A growing awareness nationwide and in our community of the need for good healthy foods continued to push the Co-op into higher and higher sales volume. The old bus barn location needed a serious remodel or the Co-op would finally have to face leaving uptown. Twenty years had passed and the question remained the same: How best to serve the whole community – stay uptown with its charm of a mixed residential/ commercial neighborhood or find a location with better access, stronger long term growth potential and increased ability to serve the entire community? After much deliberation, the Board decided to relocate and asked the membership in March 2000 for permission to incur the debt needed for expansion and relocation.
Permission granted, the membership stepped forward again to support their co-op. An amazing $492,500 was raised through low-cost member loans to finance remodeling and moving to the old bowling alley on Kearney Street. Again, the membership stepped forward with sweat equity to help transform an old building into a thing of beauty and light. The scale was much larger, but the project satisfyingly echoed the member support in the move to the old bus barn.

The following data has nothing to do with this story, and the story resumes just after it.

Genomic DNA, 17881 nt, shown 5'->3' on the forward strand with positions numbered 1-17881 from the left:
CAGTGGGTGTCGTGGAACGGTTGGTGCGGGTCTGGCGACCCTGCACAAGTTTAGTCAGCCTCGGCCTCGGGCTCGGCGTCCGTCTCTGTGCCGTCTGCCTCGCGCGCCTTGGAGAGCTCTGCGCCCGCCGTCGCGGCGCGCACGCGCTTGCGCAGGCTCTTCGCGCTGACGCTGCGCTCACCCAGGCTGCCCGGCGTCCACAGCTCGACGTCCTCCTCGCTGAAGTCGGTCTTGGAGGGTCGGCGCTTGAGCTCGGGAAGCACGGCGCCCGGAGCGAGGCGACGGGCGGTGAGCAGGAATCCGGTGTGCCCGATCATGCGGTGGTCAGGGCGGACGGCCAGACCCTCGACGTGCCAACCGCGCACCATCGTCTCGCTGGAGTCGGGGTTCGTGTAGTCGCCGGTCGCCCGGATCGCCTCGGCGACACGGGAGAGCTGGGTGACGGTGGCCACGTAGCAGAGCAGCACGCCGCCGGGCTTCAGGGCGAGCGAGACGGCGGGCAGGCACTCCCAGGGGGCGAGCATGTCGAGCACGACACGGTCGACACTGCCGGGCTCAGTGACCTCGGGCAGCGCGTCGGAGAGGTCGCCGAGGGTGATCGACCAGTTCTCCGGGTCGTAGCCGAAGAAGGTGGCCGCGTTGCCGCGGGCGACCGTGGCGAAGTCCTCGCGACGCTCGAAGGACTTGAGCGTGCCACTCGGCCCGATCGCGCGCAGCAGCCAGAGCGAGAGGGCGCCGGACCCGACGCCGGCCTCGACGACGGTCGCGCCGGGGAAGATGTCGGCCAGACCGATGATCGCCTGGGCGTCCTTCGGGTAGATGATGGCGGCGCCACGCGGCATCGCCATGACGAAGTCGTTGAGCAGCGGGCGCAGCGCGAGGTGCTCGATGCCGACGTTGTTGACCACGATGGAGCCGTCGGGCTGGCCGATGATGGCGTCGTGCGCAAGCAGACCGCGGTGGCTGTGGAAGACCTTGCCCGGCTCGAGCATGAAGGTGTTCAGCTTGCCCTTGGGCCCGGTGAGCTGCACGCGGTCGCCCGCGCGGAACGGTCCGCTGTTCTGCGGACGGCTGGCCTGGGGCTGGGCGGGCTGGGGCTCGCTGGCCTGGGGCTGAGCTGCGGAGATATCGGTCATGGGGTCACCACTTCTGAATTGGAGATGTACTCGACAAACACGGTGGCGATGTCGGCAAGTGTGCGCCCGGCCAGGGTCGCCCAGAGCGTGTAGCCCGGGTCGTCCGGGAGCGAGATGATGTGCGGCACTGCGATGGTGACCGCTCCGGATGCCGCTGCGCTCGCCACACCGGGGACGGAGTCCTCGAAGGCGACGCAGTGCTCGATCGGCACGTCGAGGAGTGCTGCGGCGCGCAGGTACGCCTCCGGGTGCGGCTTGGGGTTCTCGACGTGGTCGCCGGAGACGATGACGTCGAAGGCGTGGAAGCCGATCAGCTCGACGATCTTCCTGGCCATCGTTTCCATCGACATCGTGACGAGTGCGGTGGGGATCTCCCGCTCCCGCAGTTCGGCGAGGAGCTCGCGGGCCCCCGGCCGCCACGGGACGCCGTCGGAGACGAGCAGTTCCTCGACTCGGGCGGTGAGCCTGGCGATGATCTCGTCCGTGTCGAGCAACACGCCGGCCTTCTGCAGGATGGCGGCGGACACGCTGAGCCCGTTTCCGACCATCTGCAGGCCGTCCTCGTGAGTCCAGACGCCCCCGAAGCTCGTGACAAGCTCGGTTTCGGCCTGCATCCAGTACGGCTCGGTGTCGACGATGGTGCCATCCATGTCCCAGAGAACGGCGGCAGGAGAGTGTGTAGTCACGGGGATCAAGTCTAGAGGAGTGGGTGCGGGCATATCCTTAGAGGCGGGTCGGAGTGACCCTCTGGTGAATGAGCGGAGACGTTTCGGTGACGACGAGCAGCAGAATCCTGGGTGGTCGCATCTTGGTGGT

On April 7, 2001, a parade of members and well-wishers walked from the old location to the new, singing, playing musical instruments, waving to passersby, and pushing the final grocery carts full of inventory to the latest incarnation of cooperative energy. With increased visibility, better parking, more grocery choices, and a much expanded produce section offering the best of local growers, the Co-op realized its vision to reach more of the community. Retail space jumped from 1,800 square feet to 8,000 square feet. Employment grew from 35 to 80. And finally, the true test of success — thousands of new members joined in the first year, reflecting a heartening diversity of the community.
In May 2005, the membership voted in favor of purchasing our building, so we not only own the store, we own the building!
And the community of co-owners continues to grow….